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Author: TaxService Three stars, 500 posts Add to my Favorite Fools Ignore this person (you won't see their posts anymore) Number: of 121219  
Subject: Re: Saving for down payment on a house Date: 7/13/1999 11:50 AM
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I have just recently arrived at a point in my life where because of a consolidation loan and a pay increase I have significantly more discresionary dollars than in years past. Also, the pay increase is going to increase my taxable imncome to a point that will move me into the 28% tax bracket. In order to reduce my taxable income enough to remain in the 15% bracket, I would have to come up with roughly 6K in additional deductions. I figure the best way to do this is to buy a different house that will increase my interest deduction by almost that amount and increase my contribution to the church to make up the rest. I need advice on the following issues:

1) Is this a good strategy or should I be considering
something further? (the bigger house is necessary
for my growing family)


***You might consider purchasing a duplex using one for your family and renting the other out. This could procuce a nice income, help you build equity, and possibly produce deductible losses that would keep you in a lower tax bracket. Hopefully that won't always be your objective. Make as much as you can, invest wisely, and let the taxes take care of themselves. They just won't go away. Your only hope is to minimize them 'n keep movin' on up!=:)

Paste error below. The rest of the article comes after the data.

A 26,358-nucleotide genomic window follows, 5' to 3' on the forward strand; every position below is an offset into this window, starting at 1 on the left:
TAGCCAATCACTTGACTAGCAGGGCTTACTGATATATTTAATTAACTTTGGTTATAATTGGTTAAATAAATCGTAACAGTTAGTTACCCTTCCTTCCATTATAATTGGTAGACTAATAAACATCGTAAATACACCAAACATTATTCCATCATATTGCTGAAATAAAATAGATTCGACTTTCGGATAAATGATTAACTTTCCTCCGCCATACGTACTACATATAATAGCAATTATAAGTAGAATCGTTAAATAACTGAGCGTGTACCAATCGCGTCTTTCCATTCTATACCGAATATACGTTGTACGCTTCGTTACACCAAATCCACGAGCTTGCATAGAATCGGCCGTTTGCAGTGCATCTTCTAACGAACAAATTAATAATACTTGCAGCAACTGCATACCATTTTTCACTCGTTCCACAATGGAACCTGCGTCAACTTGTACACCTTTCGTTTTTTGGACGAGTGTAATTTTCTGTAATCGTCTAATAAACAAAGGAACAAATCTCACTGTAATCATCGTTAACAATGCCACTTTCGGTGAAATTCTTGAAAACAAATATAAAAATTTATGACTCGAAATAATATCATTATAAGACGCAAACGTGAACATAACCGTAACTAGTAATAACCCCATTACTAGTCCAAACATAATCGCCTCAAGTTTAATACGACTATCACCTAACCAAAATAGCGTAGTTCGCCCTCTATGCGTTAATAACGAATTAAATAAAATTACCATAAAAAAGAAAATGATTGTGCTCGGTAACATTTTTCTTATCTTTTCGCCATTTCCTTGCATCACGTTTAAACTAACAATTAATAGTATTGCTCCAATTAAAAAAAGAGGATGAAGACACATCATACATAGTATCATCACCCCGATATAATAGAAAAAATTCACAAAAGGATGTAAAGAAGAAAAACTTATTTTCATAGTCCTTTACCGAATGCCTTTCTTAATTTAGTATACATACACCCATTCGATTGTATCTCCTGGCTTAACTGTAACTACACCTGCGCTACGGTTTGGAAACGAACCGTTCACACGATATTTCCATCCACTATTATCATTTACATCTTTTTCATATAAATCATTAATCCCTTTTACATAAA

************************

2) How can I save the money for a down payment and
minimize my tax liability in the mean time?


***It appears you already have equity in the home you now own. You could decide to sell it or hold on and turn it into a rental.
********************

3) How do I sell my current house and by a new one
while minimizing my tax liability?

This is my second sale of a home so I do not get the tax break for the first time sale of a home.


***Under the new rules, you are not limited to a once in a lifetime exclusion. As long as you have lived in your home for two out of the last five years, you qualify for an exclusion of gain of up to $250,000 ($500,000 in the case of a married couple filing jointly). You qualify for this benefit any number of times over a lifetime, as long as you meet the standard.

Hope this helps!=:)

"Jack"
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